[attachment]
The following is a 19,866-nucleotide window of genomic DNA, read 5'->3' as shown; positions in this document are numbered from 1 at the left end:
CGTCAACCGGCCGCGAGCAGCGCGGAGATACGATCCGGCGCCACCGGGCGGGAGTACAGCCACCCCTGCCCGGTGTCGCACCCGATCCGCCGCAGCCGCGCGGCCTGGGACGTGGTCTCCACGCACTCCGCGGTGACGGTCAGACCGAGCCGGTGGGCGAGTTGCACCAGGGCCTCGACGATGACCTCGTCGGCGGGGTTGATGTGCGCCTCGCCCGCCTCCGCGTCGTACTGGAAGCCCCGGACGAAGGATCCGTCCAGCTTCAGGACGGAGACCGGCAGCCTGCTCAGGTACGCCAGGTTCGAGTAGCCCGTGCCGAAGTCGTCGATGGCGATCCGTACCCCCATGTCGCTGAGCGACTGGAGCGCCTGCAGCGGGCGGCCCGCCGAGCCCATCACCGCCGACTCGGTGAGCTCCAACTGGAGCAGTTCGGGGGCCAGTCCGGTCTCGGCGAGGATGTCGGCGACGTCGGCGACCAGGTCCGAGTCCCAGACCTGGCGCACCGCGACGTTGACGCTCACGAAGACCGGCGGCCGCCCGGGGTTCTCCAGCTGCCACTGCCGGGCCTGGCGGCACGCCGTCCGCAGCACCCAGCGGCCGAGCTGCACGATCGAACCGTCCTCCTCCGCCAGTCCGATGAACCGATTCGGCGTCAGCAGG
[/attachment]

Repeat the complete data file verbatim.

The following is a 19,866-nucleotide window of genomic DNA, read 5'->3' as shown; positions in this document are numbered from 1 at the left end:
CGTCAACCGGCCGCGAGCAGCGCGGAGATACGATCCGGCGCCACCGGGCGGGAGTACAGCCACCCCTGCCCGGTGTCGCACCCGATCCGCCGCAGCCGCGCGGCCTGGGACGTGGTCTCCACGCACTCCGCGGTGACGGTCAGACCGAGCCGGTGGGCGAGTTGCACCAGGGCCTCGACGATGACCTCGTCGGCGGGGTTGATGTGCGCCTCGCCCGCCTCCGCGTCGTACTGGAAGCCCCGGACGAAGGATCCGTCCAGCTTCAGGACGGAGACCGGCAGCCTGCTCAGGTACGCCAGGTTCGAGTAGCCCGTGCCGAAGTCGTCGATGGCGATCCGTACCCCCATGTCGCTGAGCGACTGGAGCGCCTGCAGCGGGCGGCCCGCCGAGCCCATCACCGCCGACTCGGTGAGCTCCAACTGGAGCAGTTCGGGGGCCAGTCCGGTCTCGGCGAGGATGTCGGCGACGTCGGCGACCAGGTCCGAGTCCCAGACCTGGCGCACCGCGACGTTGACGCTCACGAAGACCGGCGGCCGCCCGGGGTTCTCCAGCTGCCACTGCCGGGCCTGGCGGCACGCCGTCCGCAGCACCCAGCGGCCGAGCTGCACGATCGAACCGTCCTCCTCCGCCAGTCCGATGAACCGATTCGGCGTCAGCAGG